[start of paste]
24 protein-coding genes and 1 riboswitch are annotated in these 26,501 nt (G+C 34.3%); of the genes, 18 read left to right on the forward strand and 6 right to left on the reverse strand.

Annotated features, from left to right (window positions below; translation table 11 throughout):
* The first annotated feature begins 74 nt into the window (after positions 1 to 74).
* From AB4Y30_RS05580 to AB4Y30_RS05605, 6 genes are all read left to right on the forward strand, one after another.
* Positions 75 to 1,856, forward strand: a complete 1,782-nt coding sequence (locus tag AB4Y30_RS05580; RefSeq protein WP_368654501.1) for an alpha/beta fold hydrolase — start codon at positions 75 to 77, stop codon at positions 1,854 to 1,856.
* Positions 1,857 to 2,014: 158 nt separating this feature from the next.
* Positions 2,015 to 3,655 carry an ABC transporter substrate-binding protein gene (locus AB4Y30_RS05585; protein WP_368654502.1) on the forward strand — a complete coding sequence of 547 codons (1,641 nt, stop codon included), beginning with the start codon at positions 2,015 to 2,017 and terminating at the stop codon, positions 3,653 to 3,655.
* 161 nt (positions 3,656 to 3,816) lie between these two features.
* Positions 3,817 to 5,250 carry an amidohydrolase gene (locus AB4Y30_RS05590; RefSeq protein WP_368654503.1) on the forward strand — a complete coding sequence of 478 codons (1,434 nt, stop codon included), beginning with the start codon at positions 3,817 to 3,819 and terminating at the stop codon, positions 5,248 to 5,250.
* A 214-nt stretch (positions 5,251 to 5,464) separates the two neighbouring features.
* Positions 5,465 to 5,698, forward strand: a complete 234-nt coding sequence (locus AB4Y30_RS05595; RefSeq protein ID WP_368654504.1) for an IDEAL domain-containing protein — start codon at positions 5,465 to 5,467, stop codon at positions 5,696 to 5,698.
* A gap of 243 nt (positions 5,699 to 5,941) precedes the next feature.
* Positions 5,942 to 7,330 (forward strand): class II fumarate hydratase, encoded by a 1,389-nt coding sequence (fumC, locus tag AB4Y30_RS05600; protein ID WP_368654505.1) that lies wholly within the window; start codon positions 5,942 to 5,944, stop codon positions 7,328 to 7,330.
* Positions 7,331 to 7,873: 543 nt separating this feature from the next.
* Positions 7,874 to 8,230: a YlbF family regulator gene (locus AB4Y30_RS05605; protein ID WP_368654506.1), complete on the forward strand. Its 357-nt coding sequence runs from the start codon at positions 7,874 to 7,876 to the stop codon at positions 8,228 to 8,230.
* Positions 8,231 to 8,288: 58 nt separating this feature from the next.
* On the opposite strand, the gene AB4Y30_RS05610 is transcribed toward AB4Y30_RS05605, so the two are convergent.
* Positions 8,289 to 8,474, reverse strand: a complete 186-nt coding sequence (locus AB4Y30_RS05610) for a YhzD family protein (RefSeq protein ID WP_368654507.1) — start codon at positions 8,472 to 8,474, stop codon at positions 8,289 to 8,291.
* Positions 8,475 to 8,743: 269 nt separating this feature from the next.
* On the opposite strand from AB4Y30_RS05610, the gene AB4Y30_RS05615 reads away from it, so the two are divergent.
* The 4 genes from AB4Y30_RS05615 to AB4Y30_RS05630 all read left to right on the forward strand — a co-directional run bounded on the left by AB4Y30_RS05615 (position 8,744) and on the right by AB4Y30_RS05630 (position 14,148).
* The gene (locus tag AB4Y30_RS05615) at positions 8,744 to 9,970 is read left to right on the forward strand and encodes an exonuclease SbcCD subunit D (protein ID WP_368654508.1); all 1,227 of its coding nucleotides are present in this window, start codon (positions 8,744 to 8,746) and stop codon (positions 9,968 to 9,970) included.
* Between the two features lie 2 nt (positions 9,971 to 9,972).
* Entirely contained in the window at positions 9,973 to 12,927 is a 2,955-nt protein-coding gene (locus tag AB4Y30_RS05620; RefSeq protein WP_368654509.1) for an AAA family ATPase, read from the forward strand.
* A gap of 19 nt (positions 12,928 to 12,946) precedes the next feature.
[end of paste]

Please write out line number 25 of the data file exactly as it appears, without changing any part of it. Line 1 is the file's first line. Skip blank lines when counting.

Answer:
* A gap of 19 nt (positions 12,928 to 12,946) precedes the next feature.